A gar­den in the Te Mata foothills de­signed to cel­e­brate its heritage

In the foothills sur­round­ing the peak, there are also pa sites and other earth­works as­so­ci­ated with the lo­cal Ngati Kahun­gunu tribe.

NZ Gardener - - CONTENTS - STORY: CAROL BUCK­NELL PHO­TOS: SALLY TAGG

A sin­gu­lar gar­den in the lime­stone foothills of Te Mata is de­signed to cel­e­brate its rich botan­i­cal and cul­tural heritage.

Many land­scape de­sign­ers view gardens from a rel­a­tively sin­gu­lar view­point, guided by the site it­self and the client brief when cre­at­ing their con­cepts, with lit­tle ref­er­ence to the wider con­text. Philip Smith has a very dif­fer­ent at­ti­tude. For the de­signer and his prac­tice O2 Land­scapes, un­der­stand­ing the cul­tural and botan­i­cal his­tory of a re­gion is a vi­tal as­pect of their site anal­y­sis. In this gar­den, in­stalled in 2010 in the lime­stone foothills of Te Mata in the Hawkes Bay, they were for­tu­nate to find clients who were as com­mit­ted to this holis­tic de­sign prac­tice as they were.

Soar­ing 399m above the Here­taunga Plains (you can see Mt Ruapehu on a clear day), Te Mata Peak has a rich cul­tural and botan­i­cal his­tory with some plants only found on the peak – many of them rare or en­dan­gered. A crit­i­cally en­dan­gered lo­cal va­ri­ety of the na­tive daphne ( Pime­lea mi­mosa) was of par­tic­u­lar in­ter­est to both de­signer and clients, with 77 spec­i­mens ini­tially planted in var­i­ous spots around the gar­den and more through the years to help en­sure the sur­vival of this unique lo­cal in its na­tive habi­tat.

In the foothills sur­round­ing the peak, there are also pa sites and other earth­works as­so­ci­ated with the lo­cal Ngati Kahun­gunu tribe. Pre-Euro­pean ku­mara pits still ex­ist on the north side of the gar­den site. Draw­ing these dif­fer­ent strands to­gether into one co­he­sive land­scape was a wel­come chal­lenge for the land­scape de­signer.

Philip’s aim was to cre­ate a con­nec­tion be­tween the site’s “cul­tural ver­nac­u­lar” and eco­log­i­cal heritage to the con­tem­po­rary ar­chi­tec­ture of the house and the lifestyle of its in­hab­i­tants. “We have con­tin­u­ally been sold ex­ter­nal fan­tasies in our gardens – sub­trop­i­cal, for­mal, cot­tage,” he as­serts. “But it is im­por­tant to sell peo­ple dreams based on the re­al­ity of their own land­scapes and cul­ture.”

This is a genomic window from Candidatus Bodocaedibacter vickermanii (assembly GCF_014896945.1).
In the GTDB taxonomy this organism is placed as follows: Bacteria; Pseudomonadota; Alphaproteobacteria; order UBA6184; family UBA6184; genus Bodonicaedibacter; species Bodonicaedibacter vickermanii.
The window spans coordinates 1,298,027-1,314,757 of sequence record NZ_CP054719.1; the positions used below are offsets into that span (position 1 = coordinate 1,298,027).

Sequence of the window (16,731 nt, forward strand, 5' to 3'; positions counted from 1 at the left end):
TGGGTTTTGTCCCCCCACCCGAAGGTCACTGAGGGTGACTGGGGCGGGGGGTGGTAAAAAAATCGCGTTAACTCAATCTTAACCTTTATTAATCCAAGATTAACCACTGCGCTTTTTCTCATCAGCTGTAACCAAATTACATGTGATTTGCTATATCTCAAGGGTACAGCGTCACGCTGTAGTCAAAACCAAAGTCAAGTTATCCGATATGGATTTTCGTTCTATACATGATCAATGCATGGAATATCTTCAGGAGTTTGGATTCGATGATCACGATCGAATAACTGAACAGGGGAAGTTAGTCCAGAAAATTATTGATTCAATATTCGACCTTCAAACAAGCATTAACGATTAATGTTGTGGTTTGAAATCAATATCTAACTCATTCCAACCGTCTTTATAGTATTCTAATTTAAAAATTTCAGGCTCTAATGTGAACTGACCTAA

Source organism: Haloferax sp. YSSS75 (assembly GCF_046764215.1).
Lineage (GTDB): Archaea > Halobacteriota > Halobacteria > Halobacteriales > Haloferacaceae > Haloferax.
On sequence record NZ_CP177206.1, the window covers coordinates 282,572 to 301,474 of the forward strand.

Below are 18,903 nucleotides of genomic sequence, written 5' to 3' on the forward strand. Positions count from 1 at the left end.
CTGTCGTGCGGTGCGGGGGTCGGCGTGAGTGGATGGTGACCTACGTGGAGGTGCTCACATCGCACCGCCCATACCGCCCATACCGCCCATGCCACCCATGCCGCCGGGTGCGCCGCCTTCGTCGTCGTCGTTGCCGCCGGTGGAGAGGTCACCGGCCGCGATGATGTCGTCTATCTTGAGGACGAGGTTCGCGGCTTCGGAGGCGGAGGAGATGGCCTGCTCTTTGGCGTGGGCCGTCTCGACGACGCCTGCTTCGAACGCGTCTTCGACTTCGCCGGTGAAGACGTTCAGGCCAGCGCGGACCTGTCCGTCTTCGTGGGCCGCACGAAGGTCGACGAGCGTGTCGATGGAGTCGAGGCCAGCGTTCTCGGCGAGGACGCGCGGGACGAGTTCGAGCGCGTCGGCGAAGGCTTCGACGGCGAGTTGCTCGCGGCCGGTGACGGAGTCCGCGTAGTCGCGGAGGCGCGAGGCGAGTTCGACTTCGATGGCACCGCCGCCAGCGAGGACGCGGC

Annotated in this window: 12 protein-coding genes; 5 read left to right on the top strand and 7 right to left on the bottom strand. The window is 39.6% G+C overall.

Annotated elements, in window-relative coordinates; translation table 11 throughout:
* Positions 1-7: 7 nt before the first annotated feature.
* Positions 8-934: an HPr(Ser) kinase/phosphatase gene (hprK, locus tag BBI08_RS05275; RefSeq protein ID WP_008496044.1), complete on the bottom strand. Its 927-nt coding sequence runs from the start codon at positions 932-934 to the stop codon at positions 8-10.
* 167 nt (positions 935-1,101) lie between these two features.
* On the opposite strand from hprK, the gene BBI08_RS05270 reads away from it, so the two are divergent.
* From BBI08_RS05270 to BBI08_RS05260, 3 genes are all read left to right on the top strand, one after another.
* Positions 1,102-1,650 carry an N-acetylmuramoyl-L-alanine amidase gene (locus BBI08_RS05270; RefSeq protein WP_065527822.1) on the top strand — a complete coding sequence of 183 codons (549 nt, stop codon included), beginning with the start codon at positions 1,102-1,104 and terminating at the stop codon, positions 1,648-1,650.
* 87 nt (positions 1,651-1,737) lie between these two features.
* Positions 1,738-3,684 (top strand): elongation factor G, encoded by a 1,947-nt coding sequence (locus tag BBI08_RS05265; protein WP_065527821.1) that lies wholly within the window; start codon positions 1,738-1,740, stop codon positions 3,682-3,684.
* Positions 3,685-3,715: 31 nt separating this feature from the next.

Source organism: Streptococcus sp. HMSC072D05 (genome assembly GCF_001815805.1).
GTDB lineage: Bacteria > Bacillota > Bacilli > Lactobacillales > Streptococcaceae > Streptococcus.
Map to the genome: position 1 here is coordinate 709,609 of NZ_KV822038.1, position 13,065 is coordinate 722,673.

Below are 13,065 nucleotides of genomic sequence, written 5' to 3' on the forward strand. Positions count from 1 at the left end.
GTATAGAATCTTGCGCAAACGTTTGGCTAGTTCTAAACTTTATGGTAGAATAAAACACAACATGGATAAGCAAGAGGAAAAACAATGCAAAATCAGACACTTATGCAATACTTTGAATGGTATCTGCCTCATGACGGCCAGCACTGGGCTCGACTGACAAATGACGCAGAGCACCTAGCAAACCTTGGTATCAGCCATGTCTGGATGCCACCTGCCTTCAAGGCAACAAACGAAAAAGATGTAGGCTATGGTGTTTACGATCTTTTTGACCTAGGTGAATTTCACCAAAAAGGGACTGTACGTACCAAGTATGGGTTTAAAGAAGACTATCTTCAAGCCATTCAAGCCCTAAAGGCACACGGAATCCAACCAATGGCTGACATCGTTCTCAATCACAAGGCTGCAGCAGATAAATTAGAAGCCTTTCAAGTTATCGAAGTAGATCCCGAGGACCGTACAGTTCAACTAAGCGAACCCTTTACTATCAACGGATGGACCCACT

Part of that re­al­ity is that we have an in­cred­i­bly di­verse range of ex­otic as well as na­tive species grow­ing in this coun­try. Both have their place, he be­lieves.

With an ex­pe­ri­enced and pas­sion­ate gar­dener as his client, Philip cre­ated an in­te­grated ev­er­green na­tive, ex­otic shrub and peren­nial bor­der on the shel­tered, east­ern side of the house. Here, amidst 11 tonne of lime­stone boul­ders care­fully po­si­tioned to sta­bilise the steep banks, are planted many Te Mata na­tives with a mix of ex­otic peren­ni­als that are well adapted to the very dry sum­mer con­di­tions in the Hawkes Bay.

In­te­grat­ing flower gardens with ev­er­green na­tive struc­ture is a great way to “tell the sto­ries of our plants, within a setup that de­liv­ers sea­sonal change and colour,” says Philips. The na­tive species that form the ev­er­green struc­tural “is­lands” here in­clude Mel­i­cy­tus obo­va­tus,

Mel­i­cy­tus cras­si­folius and Olearia num­mu­la­ri­ifo­lia. The de­signer has these shaped in loosely for­mal, un­du­lat­ing cloud-like plant forms as of­ten seen in the work of Bel­gian nat­u­ral­is­tic land­scape ar­chi­tect Jac­ques Wirtz.

Planted among the na­tives are ex­otic trees and peren­ni­als such as bearded iris; the li­lac flow­er­ing Rus­sian Sage ( Perovskia atrip­li­ci­fo­lia); a South African bulb

Bo­bar­tia in­dica which has reed-like, dark green fo­liage; and the Mediter­ranean sea squill Urginea mar­itima.

Philip had found it dif­fi­cult to lo­cate the less com­monly grown ex­otic bulbs and peren­ni­als dur­ing the in­stal­la­tion stage. “Plants such as the Mediter­ranean sea squill are one of count­less peren­nial or bulb species that are now ig­nored by the land­scape in­dus­try in favour of static, safe com­po­si­tions,” he says. “Thank­fully, we were able to buy ma­te­rial from Bev McCon­nell’s won­der­ful Auck­land gar­den, Ayr­lies.”

He be­moans the cur­rent trend in land­scape de­sign for us­ing only a few plant species that are known to be good “all round performers”, in­sist­ing that this has led to less plant species be­ing avail­able as smaller spe­cial­ist nurs­eries close down due to lack of de­mand. “Dy­namism is un­der­val­ued in land­scape de­sign.”